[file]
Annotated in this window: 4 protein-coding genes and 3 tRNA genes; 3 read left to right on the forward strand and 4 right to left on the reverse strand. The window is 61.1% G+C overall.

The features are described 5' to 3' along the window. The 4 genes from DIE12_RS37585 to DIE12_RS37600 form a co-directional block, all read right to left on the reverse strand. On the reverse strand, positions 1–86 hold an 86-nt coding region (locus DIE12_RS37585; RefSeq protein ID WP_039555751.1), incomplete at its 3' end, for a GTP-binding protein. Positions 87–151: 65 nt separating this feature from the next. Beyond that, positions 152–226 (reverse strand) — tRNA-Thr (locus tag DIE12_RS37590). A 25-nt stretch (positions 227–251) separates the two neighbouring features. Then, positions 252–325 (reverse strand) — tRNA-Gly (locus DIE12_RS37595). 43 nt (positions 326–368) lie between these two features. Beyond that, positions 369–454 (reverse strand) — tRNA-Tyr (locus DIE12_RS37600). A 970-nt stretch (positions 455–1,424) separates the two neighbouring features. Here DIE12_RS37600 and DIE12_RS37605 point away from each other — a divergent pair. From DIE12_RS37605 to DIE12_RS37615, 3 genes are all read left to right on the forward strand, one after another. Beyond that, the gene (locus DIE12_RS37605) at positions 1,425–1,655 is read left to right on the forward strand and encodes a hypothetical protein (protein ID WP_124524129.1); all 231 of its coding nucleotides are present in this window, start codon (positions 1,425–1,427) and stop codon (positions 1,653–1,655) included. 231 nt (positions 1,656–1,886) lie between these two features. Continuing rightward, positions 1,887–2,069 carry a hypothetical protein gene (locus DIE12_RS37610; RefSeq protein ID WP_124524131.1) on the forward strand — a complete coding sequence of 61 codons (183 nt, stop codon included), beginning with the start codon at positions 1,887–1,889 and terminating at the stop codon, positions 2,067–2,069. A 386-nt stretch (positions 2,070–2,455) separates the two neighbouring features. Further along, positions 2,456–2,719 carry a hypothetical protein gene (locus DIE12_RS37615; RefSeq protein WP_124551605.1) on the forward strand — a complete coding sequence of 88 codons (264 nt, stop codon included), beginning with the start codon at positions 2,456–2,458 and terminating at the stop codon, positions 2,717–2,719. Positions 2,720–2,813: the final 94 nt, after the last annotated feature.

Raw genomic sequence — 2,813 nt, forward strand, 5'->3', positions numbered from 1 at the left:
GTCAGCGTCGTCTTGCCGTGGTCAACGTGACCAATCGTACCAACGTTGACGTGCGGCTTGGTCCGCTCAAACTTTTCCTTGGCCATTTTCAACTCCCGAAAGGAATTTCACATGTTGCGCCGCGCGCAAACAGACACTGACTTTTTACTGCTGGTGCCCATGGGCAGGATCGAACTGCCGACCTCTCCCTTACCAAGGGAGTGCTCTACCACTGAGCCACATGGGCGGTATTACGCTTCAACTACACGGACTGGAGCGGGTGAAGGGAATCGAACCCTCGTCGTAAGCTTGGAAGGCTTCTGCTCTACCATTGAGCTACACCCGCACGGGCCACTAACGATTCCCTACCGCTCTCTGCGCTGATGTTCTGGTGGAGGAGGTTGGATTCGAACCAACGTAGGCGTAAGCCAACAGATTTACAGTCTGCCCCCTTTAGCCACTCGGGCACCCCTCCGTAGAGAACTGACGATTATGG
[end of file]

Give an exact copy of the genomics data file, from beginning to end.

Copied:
Annotated in this window: 4 protein-coding genes and 3 tRNA genes; 3 read left to right on the forward strand and 4 right to left on the reverse strand. The window is 61.1% G+C overall.

The features are described 5' to 3' along the window. The 4 genes from DIE12_RS37585 to DIE12_RS37600 form a co-directional block, all read right to left on the reverse strand. On the reverse strand, positions 1–86 hold an 86-nt coding region (locus DIE12_RS37585; RefSeq protein ID WP_039555751.1), incomplete at its 3' end, for a GTP-binding protein. Positions 87–151: 65 nt separating this feature from the next. Beyond that, positions 152–226 (reverse strand) — tRNA-Thr (locus tag DIE12_RS37590). A 25-nt stretch (positions 227–251) separates the two neighbouring features. Then, positions 252–325 (reverse strand) — tRNA-Gly (locus DIE12_RS37595). 43 nt (positions 326–368) lie between these two features. Beyond that, positions 369–454 (reverse strand) — tRNA-Tyr (locus DIE12_RS37600). A 970-nt stretch (positions 455–1,424) separates the two neighbouring features. Here DIE12_RS37600 and DIE12_RS37605 point away from each other — a divergent pair. From DIE12_RS37605 to DIE12_RS37615, 3 genes are all read left to right on the forward strand, one after another. Beyond that, the gene (locus DIE12_RS37605) at positions 1,425–1,655 is read left to right on the forward strand and encodes a hypothetical protein (protein ID WP_124524129.1); all 231 of its coding nucleotides are present in this window, start codon (positions 1,425–1,427) and stop codon (positions 1,653–1,655) included. 231 nt (positions 1,656–1,886) lie between these two features. Continuing rightward, positions 1,887–2,069 carry a hypothetical protein gene (locus DIE12_RS37610; RefSeq protein ID WP_124524131.1) on the forward strand — a complete coding sequence of 61 codons (183 nt, stop codon included), beginning with the start codon at positions 1,887–1,889 and terminating at the stop codon, positions 2,067–2,069. A 386-nt stretch (positions 2,070–2,455) separates the two neighbouring features. Further along, positions 2,456–2,719 carry a hypothetical protein gene (locus DIE12_RS37615; RefSeq protein WP_124551605.1) on the forward strand — a complete coding sequence of 88 codons (264 nt, stop codon included), beginning with the start codon at positions 2,456–2,458 and terminating at the stop codon, positions 2,717–2,719. Positions 2,720–2,813: the final 94 nt, after the last annotated feature.

Raw genomic sequence — 2,813 nt, forward strand, 5'->3', positions numbered from 1 at the left:
GTCAGCGTCGTCTTGCCGTGGTCAACGTGACCAATCGTACCAACGTTGACGTGCGGCTTGGTCCGCTCAAACTTTTCCTTGGCCATTTTCAACTCCCGAAAGGAATTTCACATGTTGCGCCGCGCGCAAACAGACACTGACTTTTTACTGCTGGTGCCCATGGGCAGGATCGAACTGCCGACCTCTCCCTTACCAAGGGAGTGCTCTACCACTGAGCCACATGGGCGGTATTACGCTTCAACTACACGGACTGGAGCGGGTGAAGGGAATCGAACCCTCGTCGTAAGCTTGGAAGGCTTCTGCTCTACCATTGAGCTACACCCGCACGGGCCACTAACGATTCCCTACCGCTCTCTGCGCTGATGTTCTGGTGGAGGAGGTTGGATTCGAACCAACGTAGGCGTAAGCCAACAGATTTACAGTCTGCCCCCTTTAGCCACTCGGGCACCCCTCCGTAGAGAACTGACGATTATGG